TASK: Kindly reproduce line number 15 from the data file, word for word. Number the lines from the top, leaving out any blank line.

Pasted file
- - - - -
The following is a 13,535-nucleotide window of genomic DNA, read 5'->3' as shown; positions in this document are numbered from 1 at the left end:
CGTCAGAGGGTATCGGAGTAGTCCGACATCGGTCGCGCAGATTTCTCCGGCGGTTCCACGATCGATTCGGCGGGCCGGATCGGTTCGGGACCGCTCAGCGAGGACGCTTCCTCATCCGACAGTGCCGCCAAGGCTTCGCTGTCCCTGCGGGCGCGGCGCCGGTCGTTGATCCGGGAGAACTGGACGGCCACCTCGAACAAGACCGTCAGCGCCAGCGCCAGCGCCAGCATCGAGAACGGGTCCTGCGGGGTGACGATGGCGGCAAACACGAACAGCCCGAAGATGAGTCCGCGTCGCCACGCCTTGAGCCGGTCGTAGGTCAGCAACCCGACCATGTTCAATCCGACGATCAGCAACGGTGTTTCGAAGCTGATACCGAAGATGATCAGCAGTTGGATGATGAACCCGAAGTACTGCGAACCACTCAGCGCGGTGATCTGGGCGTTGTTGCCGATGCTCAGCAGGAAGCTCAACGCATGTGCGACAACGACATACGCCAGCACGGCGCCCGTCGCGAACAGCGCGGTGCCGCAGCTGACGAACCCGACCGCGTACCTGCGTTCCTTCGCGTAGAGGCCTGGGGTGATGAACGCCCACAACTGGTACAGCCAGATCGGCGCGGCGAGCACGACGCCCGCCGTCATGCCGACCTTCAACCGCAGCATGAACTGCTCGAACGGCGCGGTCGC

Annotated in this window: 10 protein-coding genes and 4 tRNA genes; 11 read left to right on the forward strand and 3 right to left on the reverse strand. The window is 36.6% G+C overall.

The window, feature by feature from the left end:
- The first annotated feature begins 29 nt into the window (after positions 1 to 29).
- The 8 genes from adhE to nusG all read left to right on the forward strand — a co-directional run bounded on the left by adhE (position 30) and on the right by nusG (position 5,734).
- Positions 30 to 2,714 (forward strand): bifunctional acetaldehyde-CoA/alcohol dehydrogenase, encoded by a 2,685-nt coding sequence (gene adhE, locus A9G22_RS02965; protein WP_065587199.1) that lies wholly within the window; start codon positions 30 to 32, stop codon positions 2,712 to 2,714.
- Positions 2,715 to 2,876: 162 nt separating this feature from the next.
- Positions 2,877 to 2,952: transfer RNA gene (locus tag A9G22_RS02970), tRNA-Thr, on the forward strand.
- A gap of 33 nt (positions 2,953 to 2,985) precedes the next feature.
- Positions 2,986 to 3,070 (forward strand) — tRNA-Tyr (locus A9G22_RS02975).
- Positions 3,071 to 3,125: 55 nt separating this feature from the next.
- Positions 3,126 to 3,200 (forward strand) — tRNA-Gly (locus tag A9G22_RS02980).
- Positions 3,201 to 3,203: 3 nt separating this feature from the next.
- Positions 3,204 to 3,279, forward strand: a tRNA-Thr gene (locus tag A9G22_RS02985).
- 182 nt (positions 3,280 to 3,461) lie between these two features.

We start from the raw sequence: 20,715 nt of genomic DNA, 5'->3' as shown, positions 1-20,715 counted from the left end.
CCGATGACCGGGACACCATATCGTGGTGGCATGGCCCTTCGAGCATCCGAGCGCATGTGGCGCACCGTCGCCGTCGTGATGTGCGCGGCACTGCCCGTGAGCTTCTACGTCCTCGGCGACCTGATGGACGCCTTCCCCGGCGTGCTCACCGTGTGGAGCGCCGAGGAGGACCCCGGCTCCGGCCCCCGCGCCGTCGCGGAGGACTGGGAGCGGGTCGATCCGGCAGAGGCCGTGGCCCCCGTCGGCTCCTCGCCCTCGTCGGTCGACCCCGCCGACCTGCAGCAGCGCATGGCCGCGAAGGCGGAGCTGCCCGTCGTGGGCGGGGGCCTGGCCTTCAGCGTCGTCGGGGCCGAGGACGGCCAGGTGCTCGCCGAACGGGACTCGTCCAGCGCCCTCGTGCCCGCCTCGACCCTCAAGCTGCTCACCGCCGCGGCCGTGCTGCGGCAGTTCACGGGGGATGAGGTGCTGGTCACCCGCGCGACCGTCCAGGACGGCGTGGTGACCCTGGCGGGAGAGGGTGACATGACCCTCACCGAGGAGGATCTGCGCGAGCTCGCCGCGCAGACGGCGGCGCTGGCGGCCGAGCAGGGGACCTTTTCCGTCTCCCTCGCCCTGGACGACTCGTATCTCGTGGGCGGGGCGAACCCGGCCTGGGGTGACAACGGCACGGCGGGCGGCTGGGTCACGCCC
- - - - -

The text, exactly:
- Positions 3,204 to 3,279, forward strand: a tRNA-Thr gene (locus tag A9G22_RS02985).